|Year 3 48 units||3000 level course Science Major 6 units||3000 level course Science elective 6 units||3000 level course Science Minor 6 units||Science or non-Science elective 6 units|
|3000 level course Science Major 6 units||3000 level course Science Major 6 units||3000 level course Science Minor 6 units||Science or non-Science elective 6 units|
|Year 4 48 units||4000 level Honours course 24 units||4000 level Honours course||4000 level Honours course||4000 level Honours course|
|4000 level Honours course 24 units||4000 level Honours course||4000 level Honours course||4000 level Honours course|
Admission to all programs is on a competitive basis. Admission to undergraduate degrees is based on meeting the ATAR requirement or an equivalent rank derived from the following qualifications:
• An Australian year 12 qualification or international equivalent; OR
• A completed Associate Diploma, Associate Degree, AQF Diploma, Diploma, AQF Advanced Diploma, Graduate Certificate or international equivalent; OR
• At least one standard full-time year (1.0 FTE) in a single program of degree level study at an Australian higher education institution or international equivalent; OR
• An approved tertiary preparation course unless subsequent study is undertaken.
Click HERE for further information about domestic admission.
More information about ATAR requirements for individual programs can be found HERE.
The table below is a guide to the entry level required for domestic applicants. Exact entry level will be set at time of offer.
Domestic applicant entry requirements
Queensland Band equivalents are a guide only - selection is made on a UAI equivalent that is not available to students.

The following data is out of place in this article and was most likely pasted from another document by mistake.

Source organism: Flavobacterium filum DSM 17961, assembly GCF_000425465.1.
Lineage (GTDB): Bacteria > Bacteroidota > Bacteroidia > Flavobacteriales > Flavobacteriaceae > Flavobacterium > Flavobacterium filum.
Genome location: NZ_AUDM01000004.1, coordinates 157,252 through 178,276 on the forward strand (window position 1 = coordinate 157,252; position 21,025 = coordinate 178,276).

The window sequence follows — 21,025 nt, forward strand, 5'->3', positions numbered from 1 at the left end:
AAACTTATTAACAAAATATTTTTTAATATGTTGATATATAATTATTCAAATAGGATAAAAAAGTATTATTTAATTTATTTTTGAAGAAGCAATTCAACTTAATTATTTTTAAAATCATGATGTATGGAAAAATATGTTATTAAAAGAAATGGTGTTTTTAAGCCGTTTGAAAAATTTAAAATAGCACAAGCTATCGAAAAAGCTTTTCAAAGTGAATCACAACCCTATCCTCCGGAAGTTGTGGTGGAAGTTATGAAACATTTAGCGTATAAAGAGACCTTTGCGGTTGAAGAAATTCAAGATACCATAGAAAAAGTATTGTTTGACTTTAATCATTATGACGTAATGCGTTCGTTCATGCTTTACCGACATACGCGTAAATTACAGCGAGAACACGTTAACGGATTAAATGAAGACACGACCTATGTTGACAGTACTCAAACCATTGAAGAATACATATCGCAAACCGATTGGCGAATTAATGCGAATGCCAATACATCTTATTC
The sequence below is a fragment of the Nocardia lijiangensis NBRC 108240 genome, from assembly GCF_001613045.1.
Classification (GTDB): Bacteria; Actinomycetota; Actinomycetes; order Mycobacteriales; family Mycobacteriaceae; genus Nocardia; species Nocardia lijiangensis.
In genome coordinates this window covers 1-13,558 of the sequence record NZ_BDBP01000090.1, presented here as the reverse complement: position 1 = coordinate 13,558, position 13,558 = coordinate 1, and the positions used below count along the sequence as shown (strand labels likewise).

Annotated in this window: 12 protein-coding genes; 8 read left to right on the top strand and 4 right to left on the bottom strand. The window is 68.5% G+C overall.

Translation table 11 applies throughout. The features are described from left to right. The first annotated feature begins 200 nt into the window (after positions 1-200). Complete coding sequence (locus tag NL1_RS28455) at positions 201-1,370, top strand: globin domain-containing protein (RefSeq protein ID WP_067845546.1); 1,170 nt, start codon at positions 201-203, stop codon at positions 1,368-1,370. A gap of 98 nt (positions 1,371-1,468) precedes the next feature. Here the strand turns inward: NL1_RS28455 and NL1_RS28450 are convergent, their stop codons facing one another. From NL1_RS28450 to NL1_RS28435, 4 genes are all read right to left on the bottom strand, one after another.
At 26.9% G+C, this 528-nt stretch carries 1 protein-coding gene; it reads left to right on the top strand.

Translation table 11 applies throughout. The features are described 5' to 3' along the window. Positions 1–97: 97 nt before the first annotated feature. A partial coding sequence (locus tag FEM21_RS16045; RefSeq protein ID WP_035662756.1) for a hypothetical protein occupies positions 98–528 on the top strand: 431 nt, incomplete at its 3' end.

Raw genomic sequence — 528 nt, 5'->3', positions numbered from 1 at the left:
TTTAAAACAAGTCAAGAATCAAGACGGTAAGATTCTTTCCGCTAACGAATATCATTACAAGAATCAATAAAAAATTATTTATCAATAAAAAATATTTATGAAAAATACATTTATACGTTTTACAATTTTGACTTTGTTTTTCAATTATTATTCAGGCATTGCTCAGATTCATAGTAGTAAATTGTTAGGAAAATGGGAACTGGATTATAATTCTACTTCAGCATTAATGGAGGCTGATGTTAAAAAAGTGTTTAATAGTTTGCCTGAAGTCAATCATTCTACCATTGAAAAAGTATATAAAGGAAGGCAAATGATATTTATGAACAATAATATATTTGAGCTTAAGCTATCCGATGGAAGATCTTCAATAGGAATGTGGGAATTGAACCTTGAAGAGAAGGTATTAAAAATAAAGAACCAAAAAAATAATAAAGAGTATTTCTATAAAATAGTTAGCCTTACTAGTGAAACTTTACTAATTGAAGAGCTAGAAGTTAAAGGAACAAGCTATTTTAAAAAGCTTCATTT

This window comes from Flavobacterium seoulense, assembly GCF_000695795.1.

International applicant entry requirements
International applicants may view further information on admissions requirements at Entry Requirements for International Undergraduate Applicants
The University reserves the right to alter or discontinue its programs as required.
- QLD Band:
- International Baccalaureate:
There are no formal program prerequisites and many first-year science courses assume little specific knowledge. The exceptions are:
For many of the biology majors, chemistry is a requirement, therefore it is recommended that students have at least an ACT minor (but preferably a major) in chemistry, or successful completion of a bridging course in chemistry, or multistrand science in NSW, or equivalent. Chemistry is essential for all later-year courses in the biological streams of biochemistry and cell biology, microbiology and immunology, molecular genetics, animal and human physiology, and some parts of botany and neuroscience. A bridging course is available in February details can be obtained through firstname.lastname@example.org
CHEM1101: ACT major in Chemistry, or successful completion of a bridging course in chemistry, or multistrand science in NSW, or equivalent, is required. Chemistry is essential for all later-year courses in chemistry. A bridging course is available in February details can be obtained through email@example.com
MATH1003: Assumed knowledge: ACT Mathematical Methods or NSW HSC Mathematics or equivalent
MATH1005: ACT Mathematical Methods or NSW HSC Mathematics or equivalent
MATH1013: A satisfactory pass in ACT Specialist Mathematics or NSW HSC Mathematics Extension 1 or equivalent. Students with a good pass in ACT Mathematical Methods or NSW HSC Mathematics or equivalent will be considered
MATH1115: A satisfactory pass in ACT Specialist Mathematics double major or NSW HSC Mathematics Extension 2 or equivalent. Students with excellent marks in either ACT Specialist Mathematics major-minor or NSW HSC Mathematics Extension 1 or equivalent may be permitted to enrol
PHYS1101: There is a corequisite of MATH1013/1115. See the entries above. There is no formal physics prerequisite but preparation is assumed and recommended. Recommended preparation is - NSW: a high standard in 2 unit physics or a multistrand science; ACT: a high standard in physics (major).